Rand's Resilience Shows Cracks as South Africa Faces Hurdles
(Bloomberg) -- South Africa’s rand has held up remarkably well this quarter, considering the headwinds: an economy in recession, credit ratings reduced to junk, a government mired in allegations of corruption and a ruling party distracted by a power struggle.
It won’t last, say Citigroup Inc. and Morgan Stanley.
The rand has gained 2.7 percent against the dollar since the end of March as the country’s relatively high yields continued to attract buyers. South African 10-year government bonds yield 8.76 percent, second only to Turkey among 28 developing nations tracked by Bloomberg indexes. That’s handed investors a carry trade return of 4.1 percent. But the rand’s predicted return for the next quarter, based on forecasts for the currency plus interest rates, was a negative 2.1 percent on Thursday, worse than all but three emerging-market peers.
“Over the past few weeks, we have seen the rand’s run of outperformance gradually grind to a halt, and we think it will continue,” strategists including Gordian Kemen at Morgan Stanley, which recommends buying British pounds against the rand, wrote in a note Thursday. “This underperformance is the result of the cumulative effect of a string of economic and political difficulties that have hit South Africa recently. These setbacks may mark a turning point on sentiment around the rand.”
The bond market is already showing cracks as policy makers from the European Central Bank to the Bank of England prepare to follow the Federal Reserve in tightening policy over the coming months, closing the tap on the flood of money flowing into emerging markets including South Africa.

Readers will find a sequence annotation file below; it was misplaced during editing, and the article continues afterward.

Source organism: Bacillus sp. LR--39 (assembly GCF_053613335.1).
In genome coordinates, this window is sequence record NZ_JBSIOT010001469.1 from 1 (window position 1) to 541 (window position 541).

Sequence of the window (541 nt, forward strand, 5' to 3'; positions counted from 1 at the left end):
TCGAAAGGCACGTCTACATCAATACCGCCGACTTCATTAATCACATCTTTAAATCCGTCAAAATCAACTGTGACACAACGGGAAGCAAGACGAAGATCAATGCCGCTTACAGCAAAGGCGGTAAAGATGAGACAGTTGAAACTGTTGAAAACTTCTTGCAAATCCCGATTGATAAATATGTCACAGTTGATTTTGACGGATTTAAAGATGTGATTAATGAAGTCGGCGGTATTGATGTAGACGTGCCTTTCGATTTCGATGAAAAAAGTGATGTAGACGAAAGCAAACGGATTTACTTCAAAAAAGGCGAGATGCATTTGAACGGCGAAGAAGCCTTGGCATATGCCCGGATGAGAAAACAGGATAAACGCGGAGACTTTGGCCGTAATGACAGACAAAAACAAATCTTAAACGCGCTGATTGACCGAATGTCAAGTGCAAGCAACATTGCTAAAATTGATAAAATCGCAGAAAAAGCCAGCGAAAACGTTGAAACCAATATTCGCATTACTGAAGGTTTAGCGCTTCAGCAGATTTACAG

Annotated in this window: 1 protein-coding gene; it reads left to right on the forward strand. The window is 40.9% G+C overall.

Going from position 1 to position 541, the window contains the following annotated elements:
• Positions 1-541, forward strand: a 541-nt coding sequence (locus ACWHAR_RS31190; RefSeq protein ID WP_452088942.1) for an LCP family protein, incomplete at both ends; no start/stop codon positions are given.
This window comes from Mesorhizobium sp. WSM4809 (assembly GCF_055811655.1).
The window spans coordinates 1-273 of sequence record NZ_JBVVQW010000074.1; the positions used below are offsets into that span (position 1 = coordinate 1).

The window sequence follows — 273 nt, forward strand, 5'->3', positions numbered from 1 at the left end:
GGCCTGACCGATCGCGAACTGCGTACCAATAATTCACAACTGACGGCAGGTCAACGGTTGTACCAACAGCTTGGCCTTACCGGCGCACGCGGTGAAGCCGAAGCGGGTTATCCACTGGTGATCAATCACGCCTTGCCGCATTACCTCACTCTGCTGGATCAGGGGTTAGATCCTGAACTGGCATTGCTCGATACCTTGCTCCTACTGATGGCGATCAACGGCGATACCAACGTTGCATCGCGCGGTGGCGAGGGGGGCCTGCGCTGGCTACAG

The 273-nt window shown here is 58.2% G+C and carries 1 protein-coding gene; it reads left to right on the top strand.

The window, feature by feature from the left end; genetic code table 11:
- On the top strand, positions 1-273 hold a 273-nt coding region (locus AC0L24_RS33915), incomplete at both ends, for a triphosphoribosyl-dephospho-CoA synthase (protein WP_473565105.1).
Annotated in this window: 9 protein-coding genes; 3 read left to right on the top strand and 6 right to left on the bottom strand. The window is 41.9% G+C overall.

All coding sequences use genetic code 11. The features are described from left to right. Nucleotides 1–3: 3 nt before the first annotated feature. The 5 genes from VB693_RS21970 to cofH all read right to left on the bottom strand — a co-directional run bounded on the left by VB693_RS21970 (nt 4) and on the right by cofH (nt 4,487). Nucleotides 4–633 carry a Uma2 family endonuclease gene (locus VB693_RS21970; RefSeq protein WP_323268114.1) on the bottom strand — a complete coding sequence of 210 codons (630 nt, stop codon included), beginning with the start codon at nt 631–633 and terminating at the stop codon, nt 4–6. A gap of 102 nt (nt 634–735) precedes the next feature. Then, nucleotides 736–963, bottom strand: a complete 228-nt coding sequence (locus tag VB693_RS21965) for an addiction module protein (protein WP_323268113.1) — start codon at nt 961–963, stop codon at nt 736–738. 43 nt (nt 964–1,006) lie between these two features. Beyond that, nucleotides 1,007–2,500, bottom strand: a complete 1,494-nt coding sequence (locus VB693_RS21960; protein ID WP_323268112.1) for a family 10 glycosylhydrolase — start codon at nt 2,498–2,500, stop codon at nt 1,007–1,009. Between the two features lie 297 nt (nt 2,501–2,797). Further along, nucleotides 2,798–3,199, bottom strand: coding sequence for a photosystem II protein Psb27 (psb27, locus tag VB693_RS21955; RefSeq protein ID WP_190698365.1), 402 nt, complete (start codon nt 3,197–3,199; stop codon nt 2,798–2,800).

On Wednesday, foreign investors dumped the most South African bonds since Donald Trump’s election as U.S. president in November sparked an emerging-market selloff. Investors sold a net 4.5 billion rand ($347 million) of rand securities, bringing average daily outflows in the past month to 52 million rand. The country depends on portfolio flows to finance a current-account deficit that swelled from 1.7 percent to 2.1 percent of gross domestic product in the first quarter.
“The potential adjustment in the fixed-income markets may upset higher-yielding flows in emerging markets,” Citigroup strategists Luis Costa and Toller Hao wrote in a note Wednesday. Citigroup closed its short dollar-rand positions and downgraded South African bonds to market weight from overweight. “The rand remains a very sensitive currency relative to fluctuations in portfolio flows.”
Bearish bets are stacking up. The premium of options contracts to sell the rand versus those to buy it over the next three months climbed 40 basis points in the past month to 3.1 percentage points, the highest since April and the most out of 21 emerging-market currencies barring Russia’s ruble. Most developing-nation currencies will continue to do well as the dollar falters and risk appetite remains firm, according to Morgan Stanley. But South Africa’s weak economy and political risk make the rand vulnerable.
“We expect emerging markets to ride out any additional volatility created by a repricing of central bank monetary policy in the developed world,” the Morgan Stanley strategists wrote. “South Africa is an important exception.”